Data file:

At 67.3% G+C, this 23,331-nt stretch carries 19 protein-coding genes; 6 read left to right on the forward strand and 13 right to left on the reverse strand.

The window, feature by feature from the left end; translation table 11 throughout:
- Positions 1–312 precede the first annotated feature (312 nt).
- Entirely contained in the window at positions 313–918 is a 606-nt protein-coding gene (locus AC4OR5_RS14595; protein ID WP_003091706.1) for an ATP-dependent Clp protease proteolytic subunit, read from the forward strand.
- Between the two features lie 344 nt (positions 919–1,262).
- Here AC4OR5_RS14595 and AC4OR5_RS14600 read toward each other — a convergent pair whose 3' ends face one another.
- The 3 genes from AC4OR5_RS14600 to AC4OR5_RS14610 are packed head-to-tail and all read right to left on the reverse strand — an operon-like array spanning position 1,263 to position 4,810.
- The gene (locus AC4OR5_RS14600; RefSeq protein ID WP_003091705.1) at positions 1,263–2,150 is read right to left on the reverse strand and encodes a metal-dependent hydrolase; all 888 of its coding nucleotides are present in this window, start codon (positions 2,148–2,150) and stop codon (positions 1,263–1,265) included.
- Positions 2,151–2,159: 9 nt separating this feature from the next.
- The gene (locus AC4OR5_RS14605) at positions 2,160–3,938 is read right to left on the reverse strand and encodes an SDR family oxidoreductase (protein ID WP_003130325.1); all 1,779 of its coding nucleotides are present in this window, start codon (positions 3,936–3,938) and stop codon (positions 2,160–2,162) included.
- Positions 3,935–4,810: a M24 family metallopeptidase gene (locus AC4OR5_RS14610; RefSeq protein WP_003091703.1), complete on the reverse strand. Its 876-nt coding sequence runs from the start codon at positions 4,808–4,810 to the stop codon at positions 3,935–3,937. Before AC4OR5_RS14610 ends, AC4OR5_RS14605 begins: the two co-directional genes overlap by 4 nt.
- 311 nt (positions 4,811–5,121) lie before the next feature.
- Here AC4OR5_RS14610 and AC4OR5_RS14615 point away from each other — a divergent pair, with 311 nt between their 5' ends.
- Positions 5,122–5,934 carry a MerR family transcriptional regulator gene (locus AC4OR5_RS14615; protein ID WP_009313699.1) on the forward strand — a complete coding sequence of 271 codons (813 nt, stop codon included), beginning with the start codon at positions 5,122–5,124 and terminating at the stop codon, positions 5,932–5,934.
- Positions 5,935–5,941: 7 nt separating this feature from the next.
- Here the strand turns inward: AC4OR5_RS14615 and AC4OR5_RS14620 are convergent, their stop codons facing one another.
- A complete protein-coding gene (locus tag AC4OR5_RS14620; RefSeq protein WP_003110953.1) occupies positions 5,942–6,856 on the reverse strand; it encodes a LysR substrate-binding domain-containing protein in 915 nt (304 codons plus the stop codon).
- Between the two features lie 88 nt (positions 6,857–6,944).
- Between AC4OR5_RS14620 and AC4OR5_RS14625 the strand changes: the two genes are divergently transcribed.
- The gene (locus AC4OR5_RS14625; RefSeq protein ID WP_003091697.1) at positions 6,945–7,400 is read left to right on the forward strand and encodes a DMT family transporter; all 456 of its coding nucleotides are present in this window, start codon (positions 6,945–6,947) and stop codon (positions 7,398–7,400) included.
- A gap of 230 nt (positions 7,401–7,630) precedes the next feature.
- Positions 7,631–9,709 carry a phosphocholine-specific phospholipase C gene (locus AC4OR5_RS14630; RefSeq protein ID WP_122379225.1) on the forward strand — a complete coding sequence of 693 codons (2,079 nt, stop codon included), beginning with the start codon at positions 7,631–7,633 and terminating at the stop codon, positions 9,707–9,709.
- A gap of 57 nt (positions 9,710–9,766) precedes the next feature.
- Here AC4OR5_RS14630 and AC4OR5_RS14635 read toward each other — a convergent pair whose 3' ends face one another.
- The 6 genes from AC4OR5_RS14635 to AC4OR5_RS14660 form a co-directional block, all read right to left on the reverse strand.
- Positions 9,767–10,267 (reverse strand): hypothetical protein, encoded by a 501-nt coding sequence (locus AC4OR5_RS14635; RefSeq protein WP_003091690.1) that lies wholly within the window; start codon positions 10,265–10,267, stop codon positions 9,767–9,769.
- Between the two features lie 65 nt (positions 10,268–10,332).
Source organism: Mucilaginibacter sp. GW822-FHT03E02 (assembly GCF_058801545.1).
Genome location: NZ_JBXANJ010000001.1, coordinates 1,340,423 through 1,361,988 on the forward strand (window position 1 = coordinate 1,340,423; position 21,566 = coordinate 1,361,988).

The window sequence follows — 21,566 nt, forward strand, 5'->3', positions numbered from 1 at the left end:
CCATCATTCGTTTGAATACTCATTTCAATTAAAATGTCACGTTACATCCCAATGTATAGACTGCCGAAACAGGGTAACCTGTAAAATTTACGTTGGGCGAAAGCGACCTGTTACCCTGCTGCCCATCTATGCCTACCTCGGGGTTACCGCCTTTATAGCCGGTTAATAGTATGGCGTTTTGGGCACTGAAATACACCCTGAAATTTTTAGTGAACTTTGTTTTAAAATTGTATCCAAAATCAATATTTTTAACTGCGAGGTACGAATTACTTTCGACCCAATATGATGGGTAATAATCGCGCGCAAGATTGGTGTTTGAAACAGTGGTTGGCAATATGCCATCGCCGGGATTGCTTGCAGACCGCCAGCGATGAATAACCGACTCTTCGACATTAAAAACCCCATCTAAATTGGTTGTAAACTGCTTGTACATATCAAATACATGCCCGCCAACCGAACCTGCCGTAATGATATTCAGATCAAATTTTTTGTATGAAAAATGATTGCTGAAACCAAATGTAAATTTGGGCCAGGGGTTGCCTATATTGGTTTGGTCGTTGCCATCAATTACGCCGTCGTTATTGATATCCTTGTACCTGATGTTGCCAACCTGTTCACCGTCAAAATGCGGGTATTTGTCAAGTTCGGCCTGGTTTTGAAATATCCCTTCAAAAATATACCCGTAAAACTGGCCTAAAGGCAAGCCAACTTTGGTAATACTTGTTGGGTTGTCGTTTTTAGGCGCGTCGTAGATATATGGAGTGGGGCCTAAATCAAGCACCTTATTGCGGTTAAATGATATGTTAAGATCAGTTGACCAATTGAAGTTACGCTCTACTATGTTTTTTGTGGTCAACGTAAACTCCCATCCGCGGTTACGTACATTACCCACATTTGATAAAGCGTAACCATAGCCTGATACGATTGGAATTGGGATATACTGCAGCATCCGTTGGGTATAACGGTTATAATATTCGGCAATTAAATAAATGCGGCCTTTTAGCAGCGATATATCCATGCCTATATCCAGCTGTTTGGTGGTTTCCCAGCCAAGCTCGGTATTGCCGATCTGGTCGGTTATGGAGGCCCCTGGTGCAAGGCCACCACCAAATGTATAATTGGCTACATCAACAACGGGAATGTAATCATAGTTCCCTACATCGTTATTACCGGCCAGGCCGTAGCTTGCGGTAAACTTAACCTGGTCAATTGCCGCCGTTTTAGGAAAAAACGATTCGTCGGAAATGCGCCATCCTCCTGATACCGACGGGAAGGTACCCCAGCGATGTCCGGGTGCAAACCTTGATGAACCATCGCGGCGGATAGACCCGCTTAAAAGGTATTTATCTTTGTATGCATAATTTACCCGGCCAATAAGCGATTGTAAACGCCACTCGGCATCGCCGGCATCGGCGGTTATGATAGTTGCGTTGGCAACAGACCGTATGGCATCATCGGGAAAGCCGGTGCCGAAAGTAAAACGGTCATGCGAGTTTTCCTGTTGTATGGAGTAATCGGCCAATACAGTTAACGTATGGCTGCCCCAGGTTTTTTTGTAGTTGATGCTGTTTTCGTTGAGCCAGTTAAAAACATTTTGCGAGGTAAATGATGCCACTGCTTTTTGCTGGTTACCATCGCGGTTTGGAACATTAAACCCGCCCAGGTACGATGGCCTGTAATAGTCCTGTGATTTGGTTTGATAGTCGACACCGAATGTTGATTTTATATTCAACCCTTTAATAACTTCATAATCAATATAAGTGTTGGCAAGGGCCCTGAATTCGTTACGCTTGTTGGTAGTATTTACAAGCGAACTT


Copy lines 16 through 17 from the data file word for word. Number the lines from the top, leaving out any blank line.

- Here the strand turns inward: AC4OR5_RS14615 and AC4OR5_RS14620 are convergent, their stop codons facing one another.
- A complete protein-coding gene (locus tag AC4OR5_RS14620; RefSeq protein WP_003110953.1) occupies positions 5,942–6,856 on the reverse strand; it encodes a LysR substrate-binding domain-containing protein in 915 nt (304 codons plus the stop codon).